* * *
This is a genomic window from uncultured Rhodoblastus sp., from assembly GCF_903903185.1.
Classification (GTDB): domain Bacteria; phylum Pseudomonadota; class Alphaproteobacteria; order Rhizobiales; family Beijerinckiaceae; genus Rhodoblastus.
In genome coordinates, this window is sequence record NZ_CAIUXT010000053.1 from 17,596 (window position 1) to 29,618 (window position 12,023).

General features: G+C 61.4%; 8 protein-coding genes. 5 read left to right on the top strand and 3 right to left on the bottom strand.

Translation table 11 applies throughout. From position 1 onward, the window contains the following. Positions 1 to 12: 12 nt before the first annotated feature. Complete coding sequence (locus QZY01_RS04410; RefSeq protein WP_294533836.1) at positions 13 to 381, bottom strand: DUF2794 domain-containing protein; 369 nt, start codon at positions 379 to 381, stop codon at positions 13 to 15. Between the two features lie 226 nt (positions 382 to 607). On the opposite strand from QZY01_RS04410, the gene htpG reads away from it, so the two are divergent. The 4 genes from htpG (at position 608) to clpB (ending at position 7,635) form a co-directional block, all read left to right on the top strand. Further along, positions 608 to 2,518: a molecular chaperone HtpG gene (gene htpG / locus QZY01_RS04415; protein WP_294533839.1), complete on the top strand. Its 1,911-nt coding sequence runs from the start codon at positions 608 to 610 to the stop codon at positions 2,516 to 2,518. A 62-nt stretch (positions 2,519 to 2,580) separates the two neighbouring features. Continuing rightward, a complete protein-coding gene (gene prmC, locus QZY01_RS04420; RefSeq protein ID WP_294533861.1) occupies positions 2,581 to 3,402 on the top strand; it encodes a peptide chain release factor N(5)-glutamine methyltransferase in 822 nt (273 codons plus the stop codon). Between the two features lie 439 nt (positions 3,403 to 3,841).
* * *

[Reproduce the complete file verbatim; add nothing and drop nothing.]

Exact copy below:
This is a genomic window from uncultured Rhodoblastus sp., from assembly GCF_903903185.1.
Classification (GTDB): domain Bacteria; phylum Pseudomonadota; class Alphaproteobacteria; order Rhizobiales; family Beijerinckiaceae; genus Rhodoblastus.
In genome coordinates, this window is sequence record NZ_CAIUXT010000053.1 from 17,596 (window position 1) to 29,618 (window position 12,023).

General features: G+C 61.4%; 8 protein-coding genes. 5 read left to right on the top strand and 3 right to left on the bottom strand.

Translation table 11 applies throughout. From position 1 onward, the window contains the following. Positions 1 to 12: 12 nt before the first annotated feature. Complete coding sequence (locus QZY01_RS04410; RefSeq protein WP_294533836.1) at positions 13 to 381, bottom strand: DUF2794 domain-containing protein; 369 nt, start codon at positions 379 to 381, stop codon at positions 13 to 15. Between the two features lie 226 nt (positions 382 to 607). On the opposite strand from QZY01_RS04410, the gene htpG reads away from it, so the two are divergent. The 4 genes from htpG (at position 608) to clpB (ending at position 7,635) form a co-directional block, all read left to right on the top strand. Further along, positions 608 to 2,518: a molecular chaperone HtpG gene (gene htpG / locus QZY01_RS04415; protein WP_294533839.1), complete on the top strand. Its 1,911-nt coding sequence runs from the start codon at positions 608 to 610 to the stop codon at positions 2,516 to 2,518. A 62-nt stretch (positions 2,519 to 2,580) separates the two neighbouring features. Continuing rightward, a complete protein-coding gene (gene prmC, locus QZY01_RS04420; RefSeq protein ID WP_294533861.1) occupies positions 2,581 to 3,402 on the top strand; it encodes a peptide chain release factor N(5)-glutamine methyltransferase in 822 nt (273 codons plus the stop codon). Between the two features lie 439 nt (positions 3,403 to 3,841).